Belgian researchers have dispelled any doubt that antibiotic use causes rapid resistance. Their randomized, controlled trial of two types of macrolides showed the emergence of resistant microorganisms in just a few days. What’s more, the effect persisted for months.

Researchers at University Hospital Antwerp in Belgium gave 224 healthy volunteers either clarithromycin for seven days, faster-acting azithromycin for four days, or a placebo. Pharyngeal swabs were taken before the drugs were started—at the end of each course (day 8 for clarithromycin, day 4 for azithromycin), and after two weeks, four weeks, six weeks, and six months. The proportion of resistant bacteria was measured each time.

Resistant organisms rose significantly with each swab compared with placebo. They peaked on the day after each drug course was completed, with a mean increase of 50% among those taking clarithromycin and an increase of 53% among those taking azithromycin. The resistant strains were still evident after six months (Lancet. 2007;369:482-490).

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The study “provides a robust challenge to ambivalence over the consequences of inappropriate and uncontrolled antibiotic prescribing,” wrote Stephanie J. Dancer, MD, in an introductory commentary. An expert on antibiotic resistance, Dr. Dancer is affiliated with the microbiologydepartment at Southern General Hospital in Glasgow, but she was not involved in the research.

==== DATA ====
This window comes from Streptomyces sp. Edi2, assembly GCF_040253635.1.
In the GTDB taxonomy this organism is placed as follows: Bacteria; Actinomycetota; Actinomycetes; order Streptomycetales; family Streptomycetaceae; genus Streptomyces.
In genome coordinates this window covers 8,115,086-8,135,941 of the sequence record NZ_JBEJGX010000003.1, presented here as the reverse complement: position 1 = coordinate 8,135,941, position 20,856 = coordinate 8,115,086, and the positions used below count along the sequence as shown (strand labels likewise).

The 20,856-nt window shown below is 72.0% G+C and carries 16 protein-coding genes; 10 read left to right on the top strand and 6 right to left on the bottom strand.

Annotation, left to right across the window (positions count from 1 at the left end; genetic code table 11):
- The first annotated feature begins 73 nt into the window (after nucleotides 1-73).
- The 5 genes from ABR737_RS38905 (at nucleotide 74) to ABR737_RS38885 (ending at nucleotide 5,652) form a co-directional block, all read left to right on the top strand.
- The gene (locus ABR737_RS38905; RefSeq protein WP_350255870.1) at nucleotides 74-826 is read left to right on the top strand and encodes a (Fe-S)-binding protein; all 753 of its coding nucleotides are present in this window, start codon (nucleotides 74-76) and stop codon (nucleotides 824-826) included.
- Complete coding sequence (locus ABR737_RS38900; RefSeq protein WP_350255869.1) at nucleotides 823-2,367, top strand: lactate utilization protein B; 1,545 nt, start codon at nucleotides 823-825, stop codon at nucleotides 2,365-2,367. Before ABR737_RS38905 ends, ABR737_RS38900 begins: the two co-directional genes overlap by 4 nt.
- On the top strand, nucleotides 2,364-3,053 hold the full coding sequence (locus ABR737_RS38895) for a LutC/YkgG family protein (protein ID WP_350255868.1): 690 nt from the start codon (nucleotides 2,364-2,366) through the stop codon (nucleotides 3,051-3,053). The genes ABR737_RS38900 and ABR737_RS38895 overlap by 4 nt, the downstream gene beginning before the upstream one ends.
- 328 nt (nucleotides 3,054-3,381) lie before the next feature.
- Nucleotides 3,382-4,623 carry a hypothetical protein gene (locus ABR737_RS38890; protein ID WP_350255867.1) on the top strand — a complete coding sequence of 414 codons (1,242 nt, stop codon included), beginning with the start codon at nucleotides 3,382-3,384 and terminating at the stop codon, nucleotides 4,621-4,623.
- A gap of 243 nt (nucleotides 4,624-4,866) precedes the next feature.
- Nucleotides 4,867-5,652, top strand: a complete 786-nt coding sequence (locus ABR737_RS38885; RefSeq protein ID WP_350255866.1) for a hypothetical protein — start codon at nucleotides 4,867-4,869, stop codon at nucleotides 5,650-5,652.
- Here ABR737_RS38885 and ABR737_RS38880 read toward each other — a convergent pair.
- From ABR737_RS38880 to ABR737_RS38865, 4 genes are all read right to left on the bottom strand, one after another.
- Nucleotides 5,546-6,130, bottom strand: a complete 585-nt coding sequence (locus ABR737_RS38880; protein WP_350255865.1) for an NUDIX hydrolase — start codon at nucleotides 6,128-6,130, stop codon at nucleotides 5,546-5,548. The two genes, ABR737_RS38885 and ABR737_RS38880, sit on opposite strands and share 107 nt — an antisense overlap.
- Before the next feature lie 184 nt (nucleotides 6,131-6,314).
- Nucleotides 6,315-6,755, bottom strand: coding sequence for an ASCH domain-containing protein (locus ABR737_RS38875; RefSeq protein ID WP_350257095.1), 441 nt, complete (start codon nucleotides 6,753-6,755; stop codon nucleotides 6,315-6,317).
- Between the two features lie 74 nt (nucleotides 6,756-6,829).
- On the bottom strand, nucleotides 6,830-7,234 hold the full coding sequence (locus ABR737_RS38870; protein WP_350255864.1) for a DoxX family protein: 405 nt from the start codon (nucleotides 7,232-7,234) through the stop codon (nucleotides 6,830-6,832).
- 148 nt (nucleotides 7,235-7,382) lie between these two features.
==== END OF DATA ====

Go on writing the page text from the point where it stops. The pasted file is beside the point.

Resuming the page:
“The basic message is that treating a patient with an antibiotic will cause a dramatic change of his normal [bacterial] flora and select for resistant genes that can spread to a true pathogen,” said lead researcher Herman Goossens, MD, PhD in a Lancet podcast interview.

“We followed the volunteers for six months and realized we’d still not reached a baseline,” said Dr. Goossens. “The changes in flora are dramatic and persist probably for just under a year.”

To avoid treatment failure, the study suggests, clinicians should not prescribe macrolides if the patient has taken them within the previous six months. The researchers also warn that, because of structural genetic similarities, clarithromycin may also cause resistance to lincosamides, streptogramin B, and tetracyclines.